This proposal describes a five-year plan for Brian Wainger to achieve independence as an investigator who uses patient-derived motor neurons to study amyotrophic lateral sclerosis (ALS). The candidate is a neurologist at Massachusetts General Hospital. He has a strong research background in electrophysiology and molecular biology, as well as recent successful experience recording from patient-derived motor neurons, a technique that he will apply to the proposed project. Dr. Clifford Woolf, the primary mentor, is Professor of Neurology and Neurobiology at Harvard Medical School and Director of the Neurobiology Program at Children's Hospital Boston. He is a world expert in neuroscience, and has supervised numerous trainees who now hold academic faculty positions. Dr. Kevin Eggan, the co- mentor, is an HHMI Early Career Scientist and Professor in the Department of Stem Cell and Regenerative Biology and the Harvard Stem Cell Institute. He is a leader in the stem cell field and in ALS research. An advisory committee of senior scientists able to provide additional expert guidance includes also Dr. Merit Cudkowicz and Dr. Bruce Bean. The research will be performed at Children's Hospital. ALS is a devastating, untreatable neurological disease characterized by progressive weakness and death of neurons in the motor system. Most cases are sporadic, but about 10% are familial. The primary function of a motor neuron is to collect and integrate signals from the brain and spinal cord and transmit an outgoing electrical signal that results in muscle contraction. The researchers hypothesize that investigating the electrical properties of healthy and diseased motor neurons will help increase understanding of ALS and yield insight into how to treat the disease. Using recent advances in stem-cell technology, the investigators have derived motor neurons from ALS and control subjects and found that motor neurons derived from patients with familial ALS are hyperexcitable, meaning that they are prone to too much activity, and that the hyperexcitability may contribute to motor neuron death in ALS. The proposed project consists of evaluating hyperexcitability and motor neuron death in a range of inherited and sporadic variants of ALS. The project will yield a mechanistic understanding and characterization of the observed hypexcitability, specifically with regard to the role of voltage-gated potassium ion channels. Through the training program, the investigator will acquire critical expertise using techniques in stem cell biology and single cell RNA expression analysis, as well as didactic exposure to key components of translational medicine such as biostatistics and trial design. With these skills, the applicant will successfully complete the proposed project and transition to independence, where he can exploit this novel approach of modeling human neurological disease using human neurons more broadly.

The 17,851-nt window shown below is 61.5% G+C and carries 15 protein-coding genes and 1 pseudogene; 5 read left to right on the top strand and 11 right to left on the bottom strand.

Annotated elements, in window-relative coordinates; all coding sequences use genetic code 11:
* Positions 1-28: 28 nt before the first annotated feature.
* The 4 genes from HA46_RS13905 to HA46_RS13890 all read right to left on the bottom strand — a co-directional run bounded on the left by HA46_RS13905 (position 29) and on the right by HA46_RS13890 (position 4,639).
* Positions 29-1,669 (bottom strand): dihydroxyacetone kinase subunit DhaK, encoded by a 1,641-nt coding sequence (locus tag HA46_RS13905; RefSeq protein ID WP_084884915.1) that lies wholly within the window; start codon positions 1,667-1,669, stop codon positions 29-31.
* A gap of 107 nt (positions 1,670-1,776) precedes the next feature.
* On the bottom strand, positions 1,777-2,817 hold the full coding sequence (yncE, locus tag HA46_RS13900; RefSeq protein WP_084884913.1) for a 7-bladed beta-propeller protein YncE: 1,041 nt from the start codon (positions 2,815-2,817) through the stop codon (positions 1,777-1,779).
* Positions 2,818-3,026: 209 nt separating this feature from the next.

Amyotrophic lateral sclerosis (ALS) is a fatal, untreatable neurological disease of the motor system that currently affects 30,000 adults in the US. This career development award will support training to establish the candidate as an independent investigator with expertise in using stem cell-based techniques to derive and study motor neurons from patients with ALS. Such research will yield understanding of what causes the disease and what biological mechanisms can be targeted to develop new effective therapeutics.